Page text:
I grew up on lake front property. The only thing missing was the lake.
The Swan house on Upland Drive was situated on the former shorelines of Lake Bonneville. Though the lake had receded to the salty lake it is now, the terraces of wave action created some distinct topographies that are interesting to observe.
Above the Bonneville level, erosional surfaces are millions of years in the making whereas the surfaces below are but 12,000 years. The discrepancy in geologic terms is significant and some areas just above the Bonneville level are wonderful areas to hike.
As the water from snowpack runs off the mountains, they soak into valley sediment and trees such as oaks, maples, juniper and mahoganies capture the moisture and create wonderful habitat enjoyed by many species of wildlife.
The foothills just below the higher mountain peaks often have south facing areas that are ideal areas for winter hiking. Just east of Lincoln (Pine Canyon) are some wonderful areas for a winter and spring day hike with canyons such as Swenson’s, Pass, Murray and Flood providing some wonderful views and some interesting topography.
Unfortunately, power lines infest the area but if you can overlook these eyesores, there is much to explore.
A popular area I like to explore during the winter and spring is the foothills above the Settlement Canyon Dam.
Large numbers of deer as well as periodic elk sightings keep it interesting and the views of the valley as well as the Stansbury Mountains across the valley provide some beautiful views. The usual power line eyesores are there unfortunately, but even so, there is much to see and the climb is just difficult enough to give you a good workout and keep you primed for the season when tackling the high peaks will be the goal.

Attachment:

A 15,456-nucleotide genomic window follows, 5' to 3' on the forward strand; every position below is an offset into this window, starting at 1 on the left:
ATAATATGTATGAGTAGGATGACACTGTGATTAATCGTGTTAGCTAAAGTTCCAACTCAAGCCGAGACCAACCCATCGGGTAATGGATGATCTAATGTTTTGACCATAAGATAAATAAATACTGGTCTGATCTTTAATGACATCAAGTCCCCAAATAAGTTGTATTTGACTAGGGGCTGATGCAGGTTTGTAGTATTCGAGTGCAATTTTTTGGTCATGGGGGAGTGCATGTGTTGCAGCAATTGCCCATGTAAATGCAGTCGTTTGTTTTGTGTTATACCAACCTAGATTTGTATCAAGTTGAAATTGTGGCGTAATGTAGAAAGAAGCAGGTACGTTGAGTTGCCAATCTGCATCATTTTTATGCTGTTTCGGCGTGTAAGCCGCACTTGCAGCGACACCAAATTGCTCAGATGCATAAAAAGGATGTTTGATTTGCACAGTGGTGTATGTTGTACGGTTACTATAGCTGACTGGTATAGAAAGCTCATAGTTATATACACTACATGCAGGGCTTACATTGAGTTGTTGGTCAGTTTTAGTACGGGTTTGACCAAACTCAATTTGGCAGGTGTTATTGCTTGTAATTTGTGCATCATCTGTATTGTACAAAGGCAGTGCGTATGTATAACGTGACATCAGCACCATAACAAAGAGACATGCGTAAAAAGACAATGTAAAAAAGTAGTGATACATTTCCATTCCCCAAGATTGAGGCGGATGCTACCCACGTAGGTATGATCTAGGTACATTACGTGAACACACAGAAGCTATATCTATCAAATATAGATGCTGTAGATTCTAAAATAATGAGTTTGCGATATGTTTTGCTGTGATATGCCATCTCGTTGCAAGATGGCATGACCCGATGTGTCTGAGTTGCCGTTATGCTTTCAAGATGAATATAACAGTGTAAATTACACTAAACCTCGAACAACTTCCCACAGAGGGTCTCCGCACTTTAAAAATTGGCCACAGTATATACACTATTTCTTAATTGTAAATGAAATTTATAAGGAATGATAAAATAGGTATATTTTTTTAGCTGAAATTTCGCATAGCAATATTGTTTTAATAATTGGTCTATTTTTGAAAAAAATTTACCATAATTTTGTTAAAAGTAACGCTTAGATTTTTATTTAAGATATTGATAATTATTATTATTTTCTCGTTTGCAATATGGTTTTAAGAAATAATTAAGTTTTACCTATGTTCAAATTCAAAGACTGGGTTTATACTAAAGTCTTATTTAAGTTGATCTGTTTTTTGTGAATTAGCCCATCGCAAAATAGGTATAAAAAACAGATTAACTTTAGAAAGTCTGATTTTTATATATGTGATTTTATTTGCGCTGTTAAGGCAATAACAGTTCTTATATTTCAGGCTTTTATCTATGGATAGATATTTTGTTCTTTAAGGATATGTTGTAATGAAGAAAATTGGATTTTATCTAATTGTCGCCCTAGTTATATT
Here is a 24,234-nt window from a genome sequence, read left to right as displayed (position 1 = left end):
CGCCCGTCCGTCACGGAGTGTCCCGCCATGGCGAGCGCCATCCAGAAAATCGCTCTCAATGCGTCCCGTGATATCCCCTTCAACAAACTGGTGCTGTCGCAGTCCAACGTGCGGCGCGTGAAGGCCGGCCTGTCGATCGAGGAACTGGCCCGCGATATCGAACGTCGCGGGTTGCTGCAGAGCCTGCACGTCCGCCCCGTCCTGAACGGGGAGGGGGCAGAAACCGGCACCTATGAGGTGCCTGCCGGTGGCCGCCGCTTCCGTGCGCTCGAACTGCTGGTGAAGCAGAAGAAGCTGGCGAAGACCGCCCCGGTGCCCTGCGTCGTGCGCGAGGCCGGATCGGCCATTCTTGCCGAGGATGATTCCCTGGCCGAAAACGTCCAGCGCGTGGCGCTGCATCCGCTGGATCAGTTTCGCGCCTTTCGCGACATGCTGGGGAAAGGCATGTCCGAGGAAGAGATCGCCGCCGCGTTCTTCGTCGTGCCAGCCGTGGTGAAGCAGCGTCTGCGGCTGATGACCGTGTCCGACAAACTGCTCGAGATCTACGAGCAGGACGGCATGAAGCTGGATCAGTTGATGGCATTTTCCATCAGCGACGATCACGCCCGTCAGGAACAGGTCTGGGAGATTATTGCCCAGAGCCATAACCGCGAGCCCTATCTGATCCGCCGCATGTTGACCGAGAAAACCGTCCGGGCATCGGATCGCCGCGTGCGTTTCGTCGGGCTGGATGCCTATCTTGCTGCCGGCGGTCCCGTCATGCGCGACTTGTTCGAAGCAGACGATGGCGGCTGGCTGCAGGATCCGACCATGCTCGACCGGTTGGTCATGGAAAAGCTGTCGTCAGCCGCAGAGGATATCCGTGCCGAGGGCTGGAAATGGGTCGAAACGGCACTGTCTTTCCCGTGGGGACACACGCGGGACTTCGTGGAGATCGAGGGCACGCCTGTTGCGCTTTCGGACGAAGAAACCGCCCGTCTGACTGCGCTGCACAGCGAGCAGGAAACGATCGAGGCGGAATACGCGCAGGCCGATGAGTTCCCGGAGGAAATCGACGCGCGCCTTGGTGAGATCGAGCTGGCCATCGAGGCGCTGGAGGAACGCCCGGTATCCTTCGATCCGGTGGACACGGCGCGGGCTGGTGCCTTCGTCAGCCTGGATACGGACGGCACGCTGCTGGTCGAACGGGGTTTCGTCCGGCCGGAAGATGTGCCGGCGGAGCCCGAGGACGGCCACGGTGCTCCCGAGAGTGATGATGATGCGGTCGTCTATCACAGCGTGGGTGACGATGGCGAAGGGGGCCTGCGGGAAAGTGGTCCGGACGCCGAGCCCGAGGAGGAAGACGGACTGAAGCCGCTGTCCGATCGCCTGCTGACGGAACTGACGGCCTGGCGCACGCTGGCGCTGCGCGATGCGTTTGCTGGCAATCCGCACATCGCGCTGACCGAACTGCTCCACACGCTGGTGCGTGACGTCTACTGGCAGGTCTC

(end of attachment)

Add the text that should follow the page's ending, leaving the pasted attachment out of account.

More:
Because these hills face south, they clear of snow early and provide some much needed hiking terrain during the winter months and they also provide important habitat for wildlife, so as always it is important to respect the animals that rely upon these areas and make sure we aren’t harassing or chasing them.
One of the nice things about many of these areas is that they are close to Tooele and are easy to access.
We are very fortunate to live in an area where such adventures are so easily within reach.
I rarely see other humans on my visits to these areas and if you are looking for some solitude, it can be achieved while still within view of civilization.
David Swan lives on the southeast side of Tooele City with a view of the Oquirrh Mountains.